After the initial base coat of the purple gray, I added a layer of Memphis Blue by Kristi Kuehl Pure Home Paint. This was our first step to lightening up the finish with layers. As you can see I did not saturate the entire piece with the paint. Apply a thin layer to the surface in an uneven manner.
After Memphis Blue, I took a chance and added a little metallic silver, just for fun. There’s also no need to worry about the colors touching one another since they’re all being layered anyway.
Since the silver is metallic it doesn’t cover the same as the paint. It has a slightly opaque appearance, which is fine, we still have more to go. This painted wood, I mean plastic, or wood and plastic combo is really starting to pop with multiple coats of paint.
After the silver, I went with a gorgeous deep teal called Jade. The layering process is almost like a see-saw or push-pull, going back and forth between light and dark.
In the see-saw fashion, the next layer is going lighter with ByGone Blue. Each layer is done with a damp brush and heavier in areas and lighter in other areas.
A little Video Action
Let’s head back to dark with Sailor, a royal/navy blue. This may seem silly, the back and forth, but stick with me, it will make sense I promise! In middle of the process of painting layers, I took a quick video just to share it in action. I also switched back and forth between my flat Cling on brush and an angled Wooster brush. This video shows when I started to add Sailor.
Woah, this is really blue and needs to be lightened up.
To lighten up the bold blue from Sailor I went ahead and added a wash with a very diluted gray called Stone. This was done by brushing the gray wash on and then wiping it off with an old T-shirt before the paint could dry.If you love layers go ahead and click to share with your friends Click To Tweet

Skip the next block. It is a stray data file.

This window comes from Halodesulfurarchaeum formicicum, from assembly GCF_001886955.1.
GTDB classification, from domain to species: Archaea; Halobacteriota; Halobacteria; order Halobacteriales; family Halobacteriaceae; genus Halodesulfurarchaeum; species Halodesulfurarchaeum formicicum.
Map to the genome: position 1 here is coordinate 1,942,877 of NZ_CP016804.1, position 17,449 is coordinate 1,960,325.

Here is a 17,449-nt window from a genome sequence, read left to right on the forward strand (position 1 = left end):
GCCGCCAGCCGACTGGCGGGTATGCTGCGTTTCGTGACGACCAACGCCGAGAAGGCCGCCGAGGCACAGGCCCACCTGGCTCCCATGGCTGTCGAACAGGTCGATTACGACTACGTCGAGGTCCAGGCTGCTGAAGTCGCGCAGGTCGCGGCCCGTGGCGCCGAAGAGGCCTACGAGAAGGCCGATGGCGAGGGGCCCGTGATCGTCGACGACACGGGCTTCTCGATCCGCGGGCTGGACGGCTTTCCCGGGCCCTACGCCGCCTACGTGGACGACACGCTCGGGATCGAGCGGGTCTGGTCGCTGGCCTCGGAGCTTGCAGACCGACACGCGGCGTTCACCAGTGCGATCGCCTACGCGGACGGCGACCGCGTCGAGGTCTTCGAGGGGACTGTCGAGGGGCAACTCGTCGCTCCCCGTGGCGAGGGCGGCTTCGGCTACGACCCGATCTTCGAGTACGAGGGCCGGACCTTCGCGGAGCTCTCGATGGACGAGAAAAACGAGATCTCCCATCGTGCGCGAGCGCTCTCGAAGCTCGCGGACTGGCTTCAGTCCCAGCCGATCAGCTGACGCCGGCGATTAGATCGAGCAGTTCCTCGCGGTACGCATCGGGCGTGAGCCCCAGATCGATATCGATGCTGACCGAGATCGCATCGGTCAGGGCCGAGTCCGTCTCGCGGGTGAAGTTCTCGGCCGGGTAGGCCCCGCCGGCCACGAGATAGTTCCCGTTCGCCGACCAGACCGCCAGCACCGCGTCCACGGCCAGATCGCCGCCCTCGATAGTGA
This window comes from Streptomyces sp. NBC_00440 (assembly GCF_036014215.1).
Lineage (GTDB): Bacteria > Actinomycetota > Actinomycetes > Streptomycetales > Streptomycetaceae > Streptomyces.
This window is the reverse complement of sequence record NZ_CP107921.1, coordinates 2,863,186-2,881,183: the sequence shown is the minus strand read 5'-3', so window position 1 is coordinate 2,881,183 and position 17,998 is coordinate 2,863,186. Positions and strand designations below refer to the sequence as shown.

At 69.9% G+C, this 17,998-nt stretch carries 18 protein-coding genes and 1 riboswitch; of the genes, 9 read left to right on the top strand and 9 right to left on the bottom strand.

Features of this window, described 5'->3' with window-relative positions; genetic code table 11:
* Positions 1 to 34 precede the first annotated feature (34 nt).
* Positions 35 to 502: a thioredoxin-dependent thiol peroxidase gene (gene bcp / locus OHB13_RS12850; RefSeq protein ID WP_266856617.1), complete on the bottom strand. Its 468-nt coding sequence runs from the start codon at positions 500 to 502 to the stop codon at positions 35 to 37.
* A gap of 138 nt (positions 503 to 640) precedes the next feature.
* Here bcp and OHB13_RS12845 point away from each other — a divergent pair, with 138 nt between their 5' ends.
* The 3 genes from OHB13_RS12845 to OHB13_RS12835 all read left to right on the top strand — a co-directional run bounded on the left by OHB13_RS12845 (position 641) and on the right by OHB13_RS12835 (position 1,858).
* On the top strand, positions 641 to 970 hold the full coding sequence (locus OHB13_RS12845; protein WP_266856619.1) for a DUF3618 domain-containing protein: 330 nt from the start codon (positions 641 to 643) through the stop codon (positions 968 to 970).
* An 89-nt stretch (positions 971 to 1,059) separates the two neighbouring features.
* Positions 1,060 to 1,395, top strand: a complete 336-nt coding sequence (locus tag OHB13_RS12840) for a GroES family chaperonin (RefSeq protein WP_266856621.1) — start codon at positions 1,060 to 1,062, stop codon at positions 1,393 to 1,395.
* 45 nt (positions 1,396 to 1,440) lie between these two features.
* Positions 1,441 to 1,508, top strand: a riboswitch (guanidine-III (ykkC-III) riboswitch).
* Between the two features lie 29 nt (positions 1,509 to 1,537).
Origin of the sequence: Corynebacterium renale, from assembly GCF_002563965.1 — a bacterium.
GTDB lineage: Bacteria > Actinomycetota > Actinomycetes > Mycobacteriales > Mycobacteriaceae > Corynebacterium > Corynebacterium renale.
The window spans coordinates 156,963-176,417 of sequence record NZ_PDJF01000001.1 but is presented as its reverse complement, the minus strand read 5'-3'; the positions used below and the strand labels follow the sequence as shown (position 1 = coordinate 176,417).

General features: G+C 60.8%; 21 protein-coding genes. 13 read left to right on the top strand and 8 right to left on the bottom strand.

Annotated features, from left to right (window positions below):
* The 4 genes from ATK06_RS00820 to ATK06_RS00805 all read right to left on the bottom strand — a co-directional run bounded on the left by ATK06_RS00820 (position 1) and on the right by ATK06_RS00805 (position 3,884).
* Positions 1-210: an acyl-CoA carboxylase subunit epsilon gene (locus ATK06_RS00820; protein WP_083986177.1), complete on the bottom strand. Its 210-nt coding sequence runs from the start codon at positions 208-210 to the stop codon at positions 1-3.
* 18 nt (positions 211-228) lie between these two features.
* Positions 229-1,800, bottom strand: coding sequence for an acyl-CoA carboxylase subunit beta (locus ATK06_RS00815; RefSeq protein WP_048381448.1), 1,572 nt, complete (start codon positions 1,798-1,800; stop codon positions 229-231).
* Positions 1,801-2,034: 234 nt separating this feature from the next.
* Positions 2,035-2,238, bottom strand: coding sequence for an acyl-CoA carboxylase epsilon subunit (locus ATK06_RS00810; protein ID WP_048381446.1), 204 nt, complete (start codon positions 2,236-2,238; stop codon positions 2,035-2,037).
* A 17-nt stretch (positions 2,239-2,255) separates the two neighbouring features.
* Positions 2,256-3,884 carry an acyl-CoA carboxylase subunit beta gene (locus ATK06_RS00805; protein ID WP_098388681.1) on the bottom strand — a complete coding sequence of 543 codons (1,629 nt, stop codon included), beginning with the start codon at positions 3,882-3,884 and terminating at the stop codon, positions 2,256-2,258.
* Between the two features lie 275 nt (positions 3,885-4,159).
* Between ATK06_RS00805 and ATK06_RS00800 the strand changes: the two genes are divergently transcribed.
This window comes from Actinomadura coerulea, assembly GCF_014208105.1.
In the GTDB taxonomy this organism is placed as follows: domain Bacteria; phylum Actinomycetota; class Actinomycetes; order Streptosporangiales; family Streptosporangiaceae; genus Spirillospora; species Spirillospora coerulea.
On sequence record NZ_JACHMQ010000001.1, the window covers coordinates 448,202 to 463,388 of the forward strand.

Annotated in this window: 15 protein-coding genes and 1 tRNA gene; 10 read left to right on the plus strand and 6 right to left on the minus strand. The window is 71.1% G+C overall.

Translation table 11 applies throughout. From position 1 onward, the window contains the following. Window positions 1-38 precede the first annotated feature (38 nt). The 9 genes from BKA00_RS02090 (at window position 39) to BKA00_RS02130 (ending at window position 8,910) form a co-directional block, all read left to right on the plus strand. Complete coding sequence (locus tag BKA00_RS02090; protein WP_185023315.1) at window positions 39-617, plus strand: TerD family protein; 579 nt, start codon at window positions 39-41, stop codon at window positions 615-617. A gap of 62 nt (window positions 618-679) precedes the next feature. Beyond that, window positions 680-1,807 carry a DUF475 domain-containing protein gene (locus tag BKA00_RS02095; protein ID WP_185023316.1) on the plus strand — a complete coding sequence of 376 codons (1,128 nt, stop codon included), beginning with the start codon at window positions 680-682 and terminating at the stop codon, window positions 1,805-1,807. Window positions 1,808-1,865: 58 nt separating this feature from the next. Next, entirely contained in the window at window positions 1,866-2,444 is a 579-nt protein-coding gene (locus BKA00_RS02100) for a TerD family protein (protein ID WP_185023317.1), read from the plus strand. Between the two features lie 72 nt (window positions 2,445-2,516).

The wash allows some of the light gray color ‘sit’ into the creases of the details.
At this point, I decided to start to wrap things up and the entire piece was distressed using the flexible sandpaper that I love. Since it’s flexible it allows you to easily get into the curves and areas that may be difficult to distress with paper sandpaper or a sanding block. Just for good measure, rather than seal with a clear protective finish, I opted to seal the cabinet with Smoke, which is a gray tinted sealer by Kristi Kuehl Pure Home Paint.
Painting the Vintage Hardware
The vintage hardware is absolutely perfect and suits the piece beautifully. So to better compliment the painted and layered finish the hardware was cleaned, prepped and painted using Slate as a base. A mix of silvers was then added over slate to create this gorgeous silver finish on the hardware.
The Result of Painting in Layers for a Unique Finish
When you want something more than a solid flat finish and are open to the possibilities of not knowing exactly how it will come out this is the most fun way to go. Painting in layers creates depth and is pretty fun to just let go and see what happens. This goodwill to gorgeous accent cabinet is a little example. The best part is that no two will ever be exactly the same which makes it all the more unique.
Love the uniqueness of blue furniture but prefer not to DIY? Click here for a variety of blue accent cabinets available online: HERE
If the staging props and home decor in the photos strike your fancy then make sure to check out:
Wait! Don’t Go! It’s that time of the month again for:
Furniture Fixer Uppers
A few of my creative and talented blogger friends and I have joined together in our monthly Furniture Fixer Uppers share. Let’s see what my friends are up to! Make sure to click the links below the image to check out all the amazing projects that my bloggy girls are working on this month.
- Petticoat Junktion
- Confessions of a Serial DIYer
- Girl in the Garage
- The Interior Frugalista
- Prodigal Pieces
I’ll be sharing this post at these fabulous link parties.
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If you enjoyed this and love the layered finish on ornate details then you definitely need to check out: